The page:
Essay about Health and social care

Submitted By anneofbella96
Words: 2144
Pages: 9

The Food Safety Act – Coffee
Unit 11 Asg.3


Intro – What it’s all about?
I’m doing this PowerPoint presentation because I am currently on placement at a day care centre and the service users would like to raise money for an outing. They would raise the money by holding a coffee morning selling cakes and biscuits. My supervisor has asked that everyone has to know about food safety before we can sell the food products to the public.
This presentation would cover the three legalisations in relation to preparing, cooking and serving food:
• The Food Safety Act 1990
• The Food Safety (General Food Hygiene) Regulations 1995
• The Food Safety (Temperature Control) Regulations 1995


The Food Safety Act 1990
The Food Safety Act 1990 provides the framework for all food legislation in
Britain similar legislation applies in Northern Ireland. The legalisation is there to ensure you do not include anything in the food being served, or remove anything from the food or even treat food in anyway which means it would be damaging to the health of the people digesting it. Also if you serve or sell food which is in the nature, substance or quality in which the buyer would expect. The act is there to ensure that the food isn’t labelled, advertised or presented in anyway which is false or misleading to the consumer. Those who do not followed the act could be prosecuted if the above standards are not met. 3

The Food Safety (General Food Hygiene)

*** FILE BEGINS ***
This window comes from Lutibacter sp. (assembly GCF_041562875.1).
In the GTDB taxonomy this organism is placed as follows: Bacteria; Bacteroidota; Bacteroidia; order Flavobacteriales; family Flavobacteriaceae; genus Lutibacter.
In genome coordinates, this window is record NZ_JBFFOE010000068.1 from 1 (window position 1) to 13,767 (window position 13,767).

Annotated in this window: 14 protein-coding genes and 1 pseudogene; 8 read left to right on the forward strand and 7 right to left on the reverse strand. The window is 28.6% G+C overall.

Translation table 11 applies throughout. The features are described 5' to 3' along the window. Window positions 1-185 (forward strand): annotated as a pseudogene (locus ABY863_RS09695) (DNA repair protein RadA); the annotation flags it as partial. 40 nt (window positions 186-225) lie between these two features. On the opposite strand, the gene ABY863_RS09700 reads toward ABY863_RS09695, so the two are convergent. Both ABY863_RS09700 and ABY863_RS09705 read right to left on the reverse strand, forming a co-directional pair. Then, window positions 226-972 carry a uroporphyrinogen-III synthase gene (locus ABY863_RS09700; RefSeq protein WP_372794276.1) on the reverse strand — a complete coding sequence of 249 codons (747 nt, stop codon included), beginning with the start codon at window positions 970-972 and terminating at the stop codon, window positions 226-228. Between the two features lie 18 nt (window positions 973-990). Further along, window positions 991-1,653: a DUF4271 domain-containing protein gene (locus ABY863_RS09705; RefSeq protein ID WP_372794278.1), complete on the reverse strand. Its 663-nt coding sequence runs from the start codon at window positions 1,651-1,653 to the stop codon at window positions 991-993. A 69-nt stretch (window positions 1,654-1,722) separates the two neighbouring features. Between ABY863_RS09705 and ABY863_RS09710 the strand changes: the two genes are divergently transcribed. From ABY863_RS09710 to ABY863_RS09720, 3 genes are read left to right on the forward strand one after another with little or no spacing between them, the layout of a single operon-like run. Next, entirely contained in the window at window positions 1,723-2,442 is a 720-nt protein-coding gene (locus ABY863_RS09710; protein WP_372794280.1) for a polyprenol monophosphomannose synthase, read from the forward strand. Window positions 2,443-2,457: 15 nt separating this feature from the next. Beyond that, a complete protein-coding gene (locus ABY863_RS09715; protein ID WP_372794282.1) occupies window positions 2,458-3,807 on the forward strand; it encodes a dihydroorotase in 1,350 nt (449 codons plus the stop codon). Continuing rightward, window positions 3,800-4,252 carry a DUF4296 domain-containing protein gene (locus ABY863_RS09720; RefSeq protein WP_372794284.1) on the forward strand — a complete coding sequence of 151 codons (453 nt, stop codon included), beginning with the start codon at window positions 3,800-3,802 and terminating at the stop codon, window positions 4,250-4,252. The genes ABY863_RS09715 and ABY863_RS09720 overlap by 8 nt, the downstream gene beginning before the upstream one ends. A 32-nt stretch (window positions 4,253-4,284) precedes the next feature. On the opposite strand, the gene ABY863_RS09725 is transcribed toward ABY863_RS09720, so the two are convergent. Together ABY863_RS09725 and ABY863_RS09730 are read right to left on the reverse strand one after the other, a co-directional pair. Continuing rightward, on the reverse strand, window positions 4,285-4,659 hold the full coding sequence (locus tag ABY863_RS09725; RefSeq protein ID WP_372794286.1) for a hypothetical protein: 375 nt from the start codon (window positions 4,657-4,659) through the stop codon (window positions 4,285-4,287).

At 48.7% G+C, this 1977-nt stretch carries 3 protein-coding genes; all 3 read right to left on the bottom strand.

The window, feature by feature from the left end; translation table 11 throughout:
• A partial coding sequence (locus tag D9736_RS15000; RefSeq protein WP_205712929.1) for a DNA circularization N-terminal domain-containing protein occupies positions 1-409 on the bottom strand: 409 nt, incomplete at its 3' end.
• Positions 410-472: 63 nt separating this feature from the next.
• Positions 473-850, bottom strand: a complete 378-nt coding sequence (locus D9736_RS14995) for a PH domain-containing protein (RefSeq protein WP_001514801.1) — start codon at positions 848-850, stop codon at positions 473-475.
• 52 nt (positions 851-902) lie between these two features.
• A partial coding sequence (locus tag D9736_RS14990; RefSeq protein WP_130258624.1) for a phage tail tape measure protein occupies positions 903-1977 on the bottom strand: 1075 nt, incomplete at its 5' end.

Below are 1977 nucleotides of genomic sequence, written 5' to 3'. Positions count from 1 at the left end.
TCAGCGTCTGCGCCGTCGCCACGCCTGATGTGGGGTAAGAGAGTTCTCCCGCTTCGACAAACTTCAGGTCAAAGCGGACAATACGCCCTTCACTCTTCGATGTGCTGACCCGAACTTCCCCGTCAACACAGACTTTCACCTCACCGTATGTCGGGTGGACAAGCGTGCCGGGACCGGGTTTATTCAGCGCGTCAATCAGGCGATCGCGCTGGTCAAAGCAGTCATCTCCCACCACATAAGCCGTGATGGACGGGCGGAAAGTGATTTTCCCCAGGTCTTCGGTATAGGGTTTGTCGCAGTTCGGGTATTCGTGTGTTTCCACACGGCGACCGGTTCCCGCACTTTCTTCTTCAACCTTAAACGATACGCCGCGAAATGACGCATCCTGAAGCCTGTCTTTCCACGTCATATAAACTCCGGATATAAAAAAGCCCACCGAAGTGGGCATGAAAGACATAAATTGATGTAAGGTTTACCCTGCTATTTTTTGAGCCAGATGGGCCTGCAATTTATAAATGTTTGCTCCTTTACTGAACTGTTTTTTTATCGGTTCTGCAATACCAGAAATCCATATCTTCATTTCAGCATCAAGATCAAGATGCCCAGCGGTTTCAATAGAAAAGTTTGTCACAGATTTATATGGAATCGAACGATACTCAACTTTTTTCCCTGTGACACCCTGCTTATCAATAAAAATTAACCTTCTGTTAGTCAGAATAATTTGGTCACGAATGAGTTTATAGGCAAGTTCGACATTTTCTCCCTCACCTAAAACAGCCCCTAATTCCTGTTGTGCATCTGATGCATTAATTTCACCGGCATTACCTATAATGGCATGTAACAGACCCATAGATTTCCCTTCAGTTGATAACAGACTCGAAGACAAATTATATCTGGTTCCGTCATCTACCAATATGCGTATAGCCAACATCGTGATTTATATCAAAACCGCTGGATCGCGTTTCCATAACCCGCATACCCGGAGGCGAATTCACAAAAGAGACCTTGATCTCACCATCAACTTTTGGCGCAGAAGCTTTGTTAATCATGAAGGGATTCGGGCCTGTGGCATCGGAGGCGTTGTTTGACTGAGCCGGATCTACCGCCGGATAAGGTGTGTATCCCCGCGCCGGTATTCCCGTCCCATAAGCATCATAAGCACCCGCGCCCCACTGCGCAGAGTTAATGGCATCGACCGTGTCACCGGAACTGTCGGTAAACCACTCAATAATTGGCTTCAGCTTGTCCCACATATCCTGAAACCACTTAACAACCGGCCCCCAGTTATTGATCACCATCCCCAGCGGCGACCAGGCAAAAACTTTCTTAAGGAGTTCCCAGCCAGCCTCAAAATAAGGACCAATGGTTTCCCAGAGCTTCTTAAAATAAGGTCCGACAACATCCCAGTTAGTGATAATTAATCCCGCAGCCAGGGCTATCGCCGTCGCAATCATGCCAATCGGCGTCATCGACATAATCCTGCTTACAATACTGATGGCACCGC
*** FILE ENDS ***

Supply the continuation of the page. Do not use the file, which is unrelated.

Regulations 1995
The Regulations came into force on the 15th September 1995. They aim to ensure common food hygiene rules across the European Community, as set out in the Food
Hygiene Directive. These regulations cover the basic hygiene principles that food business owners or managers and staff members must follow on the premises and when food handling. It doesn’t matter weather it is a caravan selling tea, coffee or snacks or a five star hotel all the safety regulations must be met. The regulations cover the following:
• The supply and selling of the food
• Identification of possible food hazards to prevent harm to customers
• The establishment of effective control and monitoring procedures to ensure that harm does not come to consumers.
Generally, anyone who handles food, or whose actions affect its safety, must follow the
Regulations. This includes people who sell food (whether to retailers or to the public) and anyone who cleans articles or equipment, which come into contact with food.

The Food Safety (General Food Hygiene)
Regulations 1995
Basic Hygiene Requirements
The Regulations aim to set out basic hygiene principles, which are generally not new. But their emphasis is different from previous regulations. They focus more strongly on how to identify and control food safety risks at each stage of the process of preparing and selling food.
Basic Requirements for Food Businesses
Food premises should:
• be clean and maintained in good repair
•be designed and constructed to permit good hygiene practices
•have an adequate supply of portable (drinking) water
•have suitable controls in place to protect against pests
•have adequate natural and / or artificial lighting
•have sufficient natural and / or mechanical ventilation
•provide clean lavatories which do not lead directly into food rooms
•have adequate hand washing facilities
•be provided with adequate drainage

The Food Safety (Temperature Control)
Regulations 1995
These Regulations require certain foods to be held at temperatures that will prevent the growth of harmful bacteria or the formulation of toxins. It is an offence to allow food to be kept at temperatures that would cause a risk to health, so you must make sure that any foods that need temperature control are kept at the right temperature.
These regulations cover the following aspects of food hygiene:
• The stages of the food chain that are subject to temperature controls
• The temperatures at which certain foods must be kept at
• Which foods are exempt from specific